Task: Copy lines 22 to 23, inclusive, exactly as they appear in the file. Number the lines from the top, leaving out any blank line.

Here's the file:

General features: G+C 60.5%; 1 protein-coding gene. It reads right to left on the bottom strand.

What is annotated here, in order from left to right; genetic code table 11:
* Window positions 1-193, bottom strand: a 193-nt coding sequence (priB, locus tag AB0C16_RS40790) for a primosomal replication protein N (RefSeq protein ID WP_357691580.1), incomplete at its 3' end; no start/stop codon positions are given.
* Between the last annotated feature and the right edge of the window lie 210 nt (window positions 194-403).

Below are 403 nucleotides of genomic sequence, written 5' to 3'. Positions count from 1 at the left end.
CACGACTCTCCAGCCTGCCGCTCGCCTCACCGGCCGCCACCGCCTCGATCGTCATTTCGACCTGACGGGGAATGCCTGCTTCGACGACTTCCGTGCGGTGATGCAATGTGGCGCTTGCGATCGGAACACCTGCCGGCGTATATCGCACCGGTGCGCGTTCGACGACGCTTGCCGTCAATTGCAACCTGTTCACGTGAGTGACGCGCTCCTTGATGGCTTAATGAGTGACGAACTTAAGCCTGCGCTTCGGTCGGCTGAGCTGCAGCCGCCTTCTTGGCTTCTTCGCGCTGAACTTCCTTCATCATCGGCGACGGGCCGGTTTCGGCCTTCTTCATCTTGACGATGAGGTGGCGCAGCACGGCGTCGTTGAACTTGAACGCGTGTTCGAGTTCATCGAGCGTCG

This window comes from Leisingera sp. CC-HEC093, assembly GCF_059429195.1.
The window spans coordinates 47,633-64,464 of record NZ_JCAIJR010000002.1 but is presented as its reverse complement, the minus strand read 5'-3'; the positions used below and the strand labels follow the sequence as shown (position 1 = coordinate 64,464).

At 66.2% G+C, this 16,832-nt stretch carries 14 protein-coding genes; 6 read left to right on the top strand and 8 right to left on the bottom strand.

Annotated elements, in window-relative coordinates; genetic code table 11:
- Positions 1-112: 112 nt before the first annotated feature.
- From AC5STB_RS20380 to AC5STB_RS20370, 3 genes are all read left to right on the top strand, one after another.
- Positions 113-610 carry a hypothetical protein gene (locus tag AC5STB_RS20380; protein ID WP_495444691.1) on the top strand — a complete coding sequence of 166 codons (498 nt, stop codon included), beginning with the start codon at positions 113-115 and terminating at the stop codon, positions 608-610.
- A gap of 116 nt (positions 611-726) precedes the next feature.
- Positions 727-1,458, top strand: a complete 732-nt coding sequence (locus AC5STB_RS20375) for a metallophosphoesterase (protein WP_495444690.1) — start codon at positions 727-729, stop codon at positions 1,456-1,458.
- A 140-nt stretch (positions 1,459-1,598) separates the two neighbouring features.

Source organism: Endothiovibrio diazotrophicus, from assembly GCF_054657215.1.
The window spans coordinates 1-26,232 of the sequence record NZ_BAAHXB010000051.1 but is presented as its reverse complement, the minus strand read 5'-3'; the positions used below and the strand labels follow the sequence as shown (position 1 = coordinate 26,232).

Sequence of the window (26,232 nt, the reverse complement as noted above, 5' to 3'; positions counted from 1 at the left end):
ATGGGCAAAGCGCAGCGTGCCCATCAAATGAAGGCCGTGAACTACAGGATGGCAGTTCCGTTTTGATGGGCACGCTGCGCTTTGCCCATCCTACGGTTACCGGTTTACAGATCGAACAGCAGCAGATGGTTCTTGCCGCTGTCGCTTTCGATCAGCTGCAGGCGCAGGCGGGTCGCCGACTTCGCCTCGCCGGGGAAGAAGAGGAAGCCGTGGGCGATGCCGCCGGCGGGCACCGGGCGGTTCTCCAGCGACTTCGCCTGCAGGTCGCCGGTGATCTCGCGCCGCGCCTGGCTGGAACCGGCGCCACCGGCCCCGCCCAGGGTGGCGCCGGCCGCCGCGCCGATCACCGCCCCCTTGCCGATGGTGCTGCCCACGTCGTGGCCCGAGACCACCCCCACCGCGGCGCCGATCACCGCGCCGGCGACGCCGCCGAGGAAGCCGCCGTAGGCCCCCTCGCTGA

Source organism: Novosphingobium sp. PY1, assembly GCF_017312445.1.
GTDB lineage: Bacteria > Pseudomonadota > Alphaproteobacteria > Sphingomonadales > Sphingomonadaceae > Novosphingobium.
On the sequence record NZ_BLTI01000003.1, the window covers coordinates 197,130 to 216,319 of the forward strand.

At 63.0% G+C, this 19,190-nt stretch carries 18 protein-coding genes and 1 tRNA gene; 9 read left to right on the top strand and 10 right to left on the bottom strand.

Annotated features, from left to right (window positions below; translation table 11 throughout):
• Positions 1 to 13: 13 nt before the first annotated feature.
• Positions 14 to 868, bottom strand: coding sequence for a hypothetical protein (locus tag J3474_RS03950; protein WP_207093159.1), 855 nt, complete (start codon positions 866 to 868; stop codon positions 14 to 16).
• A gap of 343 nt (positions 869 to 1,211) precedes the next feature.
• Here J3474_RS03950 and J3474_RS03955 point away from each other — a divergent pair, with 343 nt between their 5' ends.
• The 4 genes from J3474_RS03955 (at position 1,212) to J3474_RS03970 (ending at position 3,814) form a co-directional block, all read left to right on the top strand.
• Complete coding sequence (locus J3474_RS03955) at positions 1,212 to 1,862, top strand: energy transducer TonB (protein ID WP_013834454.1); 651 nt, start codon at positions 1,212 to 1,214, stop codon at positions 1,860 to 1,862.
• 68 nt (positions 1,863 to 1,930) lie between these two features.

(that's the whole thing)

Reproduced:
GTDB lineage: Bacteria > Pseudomonadota > Alphaproteobacteria > Sphingomonadales > Sphingomonadaceae > Novosphingobium.
On the sequence record NZ_BLTI01000003.1, the window covers coordinates 197,130 to 216,319 of the forward strand.